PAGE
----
In the world of movies, everything is possible. It is possible to depict reality based on historical facts, it is possible to tell complete fiction, and it is equally possible to blend the two. The Favourite is a movie which married reality and fiction. Directed by Yorgos Lanthimos, this 2008 film is set at the beginning of the 18th century England when the country was at war with France. The physical and psychological unstable Queen Anne played by Olivia Coleman sits on the throne and her closest ally and confidante Lady Sarah Churchill played by Rachel Weiz wields power in her stead while she tends to the Queen’s deteriorating health condition and volatile temper.
The arrival of a new servant girl named Abigail Masham played by Emma Stone introduced conflict as the Queen becomes fond of her even though it is Lady Sarah that brought her in because of her charming attitude.
What Is The Favourite About?
The film is loosely based on the history of the reign of Queen Anne who ruled England from 1702 to 1714, but there are some historically inaccurate elements in the film that wasn’t exactly what happened in reality during her reign and time as Queen. Read further down to know some of them which at the end would answer the question as to whether or not the film is historically accurate or not.
Is The Movie Historically Accurate?
1. Queen Anne Wasn’t Really Stupid
The movie gives the impression of the Queen as one who is weak, fragile and frail. This is seen in the way and manner her best friend and confidante Sarah Churchill with whom she has been having a toxic relationship, always belittled her. According to The Favourite, Sarah consistently sees her as nothing, to the point of making a fool of her and always manipulating her. Historically, this is not factual because the Queen wasn’t really the stupid, unknowledgeable woman the movie portrays her to be.
The majority of the accounts of the Queen’s reign is born out of the political hardship during her rule and how she is rated low. For instance, the country was involved in the Spanish Succession War which economically brought untold hardship on the people and led to a rift between the Whigs and the Tories in Parliament.
2. Queen Anne and Her Husband Prince George of Denmark Were Very Close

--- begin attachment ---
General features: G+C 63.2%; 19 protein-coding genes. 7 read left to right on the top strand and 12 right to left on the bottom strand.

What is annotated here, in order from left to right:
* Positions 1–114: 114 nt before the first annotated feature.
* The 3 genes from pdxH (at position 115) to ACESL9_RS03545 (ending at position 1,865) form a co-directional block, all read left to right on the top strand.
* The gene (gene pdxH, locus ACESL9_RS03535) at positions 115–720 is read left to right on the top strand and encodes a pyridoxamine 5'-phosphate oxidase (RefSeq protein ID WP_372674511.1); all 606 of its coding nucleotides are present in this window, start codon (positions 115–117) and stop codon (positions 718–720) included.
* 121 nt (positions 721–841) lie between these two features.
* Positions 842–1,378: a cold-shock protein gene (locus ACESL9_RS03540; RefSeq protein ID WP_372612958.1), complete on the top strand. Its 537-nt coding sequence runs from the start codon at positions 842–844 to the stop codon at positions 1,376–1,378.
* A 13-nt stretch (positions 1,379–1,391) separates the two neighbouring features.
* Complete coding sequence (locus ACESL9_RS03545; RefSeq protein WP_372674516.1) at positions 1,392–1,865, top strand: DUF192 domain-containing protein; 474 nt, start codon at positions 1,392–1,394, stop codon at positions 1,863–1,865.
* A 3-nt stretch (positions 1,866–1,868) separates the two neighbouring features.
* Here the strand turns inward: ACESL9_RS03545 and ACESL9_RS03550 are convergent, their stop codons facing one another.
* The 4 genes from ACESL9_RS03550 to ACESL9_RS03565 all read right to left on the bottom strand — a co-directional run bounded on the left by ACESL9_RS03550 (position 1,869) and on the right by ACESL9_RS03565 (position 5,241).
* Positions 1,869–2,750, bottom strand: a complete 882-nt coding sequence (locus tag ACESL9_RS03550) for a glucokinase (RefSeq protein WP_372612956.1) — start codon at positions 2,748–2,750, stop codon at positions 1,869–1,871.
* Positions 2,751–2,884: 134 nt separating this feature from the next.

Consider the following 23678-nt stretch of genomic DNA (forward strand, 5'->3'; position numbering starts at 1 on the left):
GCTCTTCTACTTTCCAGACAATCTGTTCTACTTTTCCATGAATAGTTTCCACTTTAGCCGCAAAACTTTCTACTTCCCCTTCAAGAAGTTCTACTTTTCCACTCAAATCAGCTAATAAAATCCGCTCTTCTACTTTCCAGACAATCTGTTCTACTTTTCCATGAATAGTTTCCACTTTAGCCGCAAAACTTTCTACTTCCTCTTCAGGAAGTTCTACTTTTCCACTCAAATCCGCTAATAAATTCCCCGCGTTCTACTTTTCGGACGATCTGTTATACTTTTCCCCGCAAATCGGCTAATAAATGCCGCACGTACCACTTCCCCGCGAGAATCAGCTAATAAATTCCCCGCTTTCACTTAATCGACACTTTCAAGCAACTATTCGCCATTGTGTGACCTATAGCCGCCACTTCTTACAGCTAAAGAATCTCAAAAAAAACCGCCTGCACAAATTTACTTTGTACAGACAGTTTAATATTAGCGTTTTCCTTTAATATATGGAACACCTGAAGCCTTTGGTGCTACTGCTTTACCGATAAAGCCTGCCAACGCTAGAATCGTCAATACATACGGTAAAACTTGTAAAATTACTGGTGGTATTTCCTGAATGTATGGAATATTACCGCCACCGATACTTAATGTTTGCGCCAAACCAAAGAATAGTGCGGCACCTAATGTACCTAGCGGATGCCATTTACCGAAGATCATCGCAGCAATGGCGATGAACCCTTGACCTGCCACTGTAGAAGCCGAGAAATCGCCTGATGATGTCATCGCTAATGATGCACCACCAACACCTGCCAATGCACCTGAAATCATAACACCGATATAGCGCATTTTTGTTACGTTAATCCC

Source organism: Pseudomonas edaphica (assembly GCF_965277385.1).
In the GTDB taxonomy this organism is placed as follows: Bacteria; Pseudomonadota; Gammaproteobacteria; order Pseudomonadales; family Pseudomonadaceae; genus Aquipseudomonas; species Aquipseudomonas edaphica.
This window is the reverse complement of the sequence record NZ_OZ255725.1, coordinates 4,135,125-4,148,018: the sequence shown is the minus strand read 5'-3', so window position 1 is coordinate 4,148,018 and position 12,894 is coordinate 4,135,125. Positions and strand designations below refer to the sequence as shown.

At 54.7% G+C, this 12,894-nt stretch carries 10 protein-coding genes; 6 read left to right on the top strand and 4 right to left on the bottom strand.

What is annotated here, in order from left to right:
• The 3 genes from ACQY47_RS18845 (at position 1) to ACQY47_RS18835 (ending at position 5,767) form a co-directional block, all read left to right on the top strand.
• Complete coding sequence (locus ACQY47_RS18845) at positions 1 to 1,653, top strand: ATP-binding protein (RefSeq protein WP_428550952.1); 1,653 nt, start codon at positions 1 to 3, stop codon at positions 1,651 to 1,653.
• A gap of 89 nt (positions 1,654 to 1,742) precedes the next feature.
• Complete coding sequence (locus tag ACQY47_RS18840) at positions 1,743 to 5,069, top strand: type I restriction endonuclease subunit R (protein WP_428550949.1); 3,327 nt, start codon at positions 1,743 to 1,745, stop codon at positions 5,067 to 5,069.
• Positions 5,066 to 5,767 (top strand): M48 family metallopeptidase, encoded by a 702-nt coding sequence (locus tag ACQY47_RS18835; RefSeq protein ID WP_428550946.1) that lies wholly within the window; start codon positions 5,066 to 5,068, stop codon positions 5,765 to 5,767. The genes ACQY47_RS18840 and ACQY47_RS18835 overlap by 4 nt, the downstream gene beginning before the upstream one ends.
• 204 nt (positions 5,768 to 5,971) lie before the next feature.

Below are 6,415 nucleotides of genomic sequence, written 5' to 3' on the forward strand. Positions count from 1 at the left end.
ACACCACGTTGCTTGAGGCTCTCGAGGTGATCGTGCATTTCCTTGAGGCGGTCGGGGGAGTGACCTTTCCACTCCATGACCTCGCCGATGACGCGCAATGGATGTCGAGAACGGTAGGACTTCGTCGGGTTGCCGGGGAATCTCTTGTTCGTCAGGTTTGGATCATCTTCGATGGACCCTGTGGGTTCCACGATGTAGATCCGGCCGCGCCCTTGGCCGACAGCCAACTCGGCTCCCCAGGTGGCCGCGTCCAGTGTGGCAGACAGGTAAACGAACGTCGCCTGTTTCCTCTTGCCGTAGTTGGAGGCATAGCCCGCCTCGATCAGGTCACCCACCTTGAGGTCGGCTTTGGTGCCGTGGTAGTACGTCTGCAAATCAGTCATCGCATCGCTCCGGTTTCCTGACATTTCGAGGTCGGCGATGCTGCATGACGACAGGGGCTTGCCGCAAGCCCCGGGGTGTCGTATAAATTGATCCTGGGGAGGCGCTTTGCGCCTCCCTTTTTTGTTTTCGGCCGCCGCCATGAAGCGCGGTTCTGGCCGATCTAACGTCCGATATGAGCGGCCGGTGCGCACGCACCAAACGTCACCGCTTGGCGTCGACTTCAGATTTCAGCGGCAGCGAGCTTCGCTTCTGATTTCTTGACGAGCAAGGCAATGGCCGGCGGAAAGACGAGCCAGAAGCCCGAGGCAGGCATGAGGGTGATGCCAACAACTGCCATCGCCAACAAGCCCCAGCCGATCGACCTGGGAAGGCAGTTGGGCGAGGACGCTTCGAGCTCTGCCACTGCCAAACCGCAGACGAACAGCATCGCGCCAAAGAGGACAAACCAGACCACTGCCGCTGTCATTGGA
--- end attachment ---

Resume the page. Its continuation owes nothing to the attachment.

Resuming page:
The Queen’s husband, Prince George of Denmark was never seen in the movie. His absence helped in creating an environment for the Queen’s love triangle. Although it is well documented that he wasn’t really the active type, Queen Anne did love him very much and evidently shared a bed with him. He had no interest in politics and was only involved when the Queen seeks his counsel on a crucial subject; however, the closeness they share is documented.
Interestingly, it was his death that really made the relationship between Queen Anne and Sarah to go sour; because she refused to show respect by not wearing the mourning clothes and that hurt the Queen badly.
3. Queen Anne Never Kept 17 Rabbits as Pets in Compensation for Her 17 Dead Children
The Favourite portrays the Queen as having a strong connection with her 17 pet rabbits. This is seen in the scene where she tells Abigail about her 17 “babies” and how she sees them as an emotional replacement for her 17 children whom all died at one point or the other, though only one Prince William made it through childhood, but died at 11.
In reality, there was nothing like rabbits in the account of the Queen’s life. During that time rabbits were seen as fluffy animals, considered as food or pests.
4. Abigail didn’t Poison Sarah
The main reason for the movie is to highlight the tough rivalry and competition to remain in the good books of the Queen between Abigail Masham and Sarah Churchill. In the movie, Abigail plans to poison Sarah, so as to get her out of her way. This led to Sarah’s accident while riding a horse.
In actuality, the rivalry and competition between the two women never got to the level of physicality. It rather involved the use of strategies on their parts to win the Queen’s favor.
5. There is no Historical Evidence of any Lesbian Relationship between Queen Anne and the Two Women
The Favourite didn’t hesitate to show the level at which the Queen was consummating her sexual desires with the two women. However, there is no historical evidence of such sexual relationships enjoyed by the queen, but it can’t be put out entirely as traces of such acts were never left in the open.
Finally, in the words of the director of the film, while some things in the film are accurate, a lot aren’t.